The Federal Coalition government’s failure to spend almost $1 billion budgeted for TAFE and training programs over the past five years, despite the skills shortage gripping the Australian economy, is more evidence of its plan to deliberately starve the TAFE sector into oblivion.
According to a federal Department of Education report, $5.27 billion was budgeted for a series of apprenticeship, skills and training initiatives between 2014-15 and 2018-19, however only $4.35 billion was spent over this period.
AEU Deputy Federal President Maurie Mulheron said that this showed that the Morrison Government failed to appreciate the vital role that TAFE graduates play in keeping the Australian economy operating, especially in tough economic times.
“There are 140,000 fewer apprentices now than when the Federal Coalition was first elected,” Mr Mulheron said. “To have more than $900 million in unspent vocational education funding in such an environment is just scandalous.”
“These figures show just how misguided the Morrison Government’s single-minded favouritism of profit-seeking private training providers over our public TAFE sector really is.”
“It is yet more evidence that the Morrison Government has never believed in public education,” Mr Mulheron said.
“For years the Federal Coalition has systemically starved TAFE of funding and forced people to engage with private sector training providers, yet now we learn that there is almost a billion dollars in unspent TAFE and training funding.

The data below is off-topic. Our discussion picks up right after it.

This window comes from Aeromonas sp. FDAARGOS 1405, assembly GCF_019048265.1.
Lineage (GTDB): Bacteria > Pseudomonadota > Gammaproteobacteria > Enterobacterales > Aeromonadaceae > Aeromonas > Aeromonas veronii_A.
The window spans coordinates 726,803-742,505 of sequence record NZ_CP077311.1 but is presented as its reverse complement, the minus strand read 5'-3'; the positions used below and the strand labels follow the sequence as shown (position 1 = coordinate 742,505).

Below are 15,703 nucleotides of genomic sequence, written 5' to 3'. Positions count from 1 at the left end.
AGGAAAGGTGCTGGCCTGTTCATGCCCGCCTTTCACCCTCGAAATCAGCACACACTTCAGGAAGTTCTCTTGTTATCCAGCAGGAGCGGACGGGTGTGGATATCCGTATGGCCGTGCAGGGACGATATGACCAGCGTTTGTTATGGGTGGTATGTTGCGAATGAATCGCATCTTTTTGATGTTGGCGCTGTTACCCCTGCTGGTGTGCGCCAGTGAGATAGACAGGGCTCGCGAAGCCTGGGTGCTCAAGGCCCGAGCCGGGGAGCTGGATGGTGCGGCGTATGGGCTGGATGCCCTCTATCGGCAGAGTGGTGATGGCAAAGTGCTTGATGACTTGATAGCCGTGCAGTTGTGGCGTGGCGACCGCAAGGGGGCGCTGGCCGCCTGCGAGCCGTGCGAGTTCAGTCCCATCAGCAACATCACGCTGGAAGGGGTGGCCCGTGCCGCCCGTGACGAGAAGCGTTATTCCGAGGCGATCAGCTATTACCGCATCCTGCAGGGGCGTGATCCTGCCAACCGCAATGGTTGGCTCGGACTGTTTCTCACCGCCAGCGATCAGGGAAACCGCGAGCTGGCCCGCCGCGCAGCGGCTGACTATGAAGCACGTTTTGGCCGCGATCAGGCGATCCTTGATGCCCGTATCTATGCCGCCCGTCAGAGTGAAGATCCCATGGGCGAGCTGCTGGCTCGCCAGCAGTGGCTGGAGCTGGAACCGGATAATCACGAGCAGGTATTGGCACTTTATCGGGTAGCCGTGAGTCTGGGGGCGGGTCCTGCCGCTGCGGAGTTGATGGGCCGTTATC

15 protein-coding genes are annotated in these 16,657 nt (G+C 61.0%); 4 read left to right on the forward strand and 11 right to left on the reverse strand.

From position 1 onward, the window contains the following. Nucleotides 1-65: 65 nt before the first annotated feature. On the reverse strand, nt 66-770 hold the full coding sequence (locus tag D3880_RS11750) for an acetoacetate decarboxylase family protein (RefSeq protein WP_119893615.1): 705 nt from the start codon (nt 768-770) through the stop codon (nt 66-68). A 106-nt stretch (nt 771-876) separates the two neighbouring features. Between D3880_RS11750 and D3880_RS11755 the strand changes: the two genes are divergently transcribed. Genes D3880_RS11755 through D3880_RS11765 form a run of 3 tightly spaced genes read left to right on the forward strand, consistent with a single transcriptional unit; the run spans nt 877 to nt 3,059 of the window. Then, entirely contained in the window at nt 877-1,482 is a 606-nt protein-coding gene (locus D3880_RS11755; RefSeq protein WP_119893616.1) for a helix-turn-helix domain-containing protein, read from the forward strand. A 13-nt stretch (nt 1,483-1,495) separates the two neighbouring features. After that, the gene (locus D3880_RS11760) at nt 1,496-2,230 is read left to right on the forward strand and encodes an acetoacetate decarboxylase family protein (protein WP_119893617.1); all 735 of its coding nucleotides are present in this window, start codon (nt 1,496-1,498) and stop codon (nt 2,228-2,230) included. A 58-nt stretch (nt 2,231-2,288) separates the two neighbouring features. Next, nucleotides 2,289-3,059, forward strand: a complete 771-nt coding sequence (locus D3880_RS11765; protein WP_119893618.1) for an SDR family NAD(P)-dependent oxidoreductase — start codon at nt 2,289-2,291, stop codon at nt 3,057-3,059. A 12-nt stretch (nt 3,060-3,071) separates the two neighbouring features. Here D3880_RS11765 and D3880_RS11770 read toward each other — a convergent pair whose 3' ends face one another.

“Last week we saw the Morrison Government slash $3.9 billion from the Education Investment Fund. This was money intended to be invested in desperately-needed infrastructure improvements in the TAFE and Higher Education sector.”
“The Morrison Government clearly is not interested in ensuring that people across Australia have access to high quality vocational education,” Mr Mulheron said.
“With high unemployment and drought impacting on employment and training opportunities for young people in rural and remote areas, we should be increasing investment into TAFE in these areas, not cutting it.”
Mr Mulheron said that TAFE must remain a strong public provider of vocational education in Australia. She called upon the Morrison Government to:
Guarantee a minimum of 70% government funding to the public TAFE system. In addition, no public funding should go to private for-profit providers, consistent with other education sectors.
Restore funding and rebuild the TAFE system, to restore confidence in the quality of the courses and qualifications and the institution.
Abandon the failed student loans experiment, and cancel the debts of all students caught up in private for-profit provider scams.
Re-invest in the TAFE teaching workforce and develop a future-focused TAFE workforce development strategy in collaboration with the profession and unions.
Develop a capital investment strategy in consultation with state governments, to address the deplorable state of TAFE facilities around the country.
Support a comprehensive independent inquiry into TAFE.
“The AEU will hold the Commonwealth accountable for its fundamental responsibility to Australian students to ensure that TAFE remains public, strong, vibrant and fully funded,” Mr Mulheron said.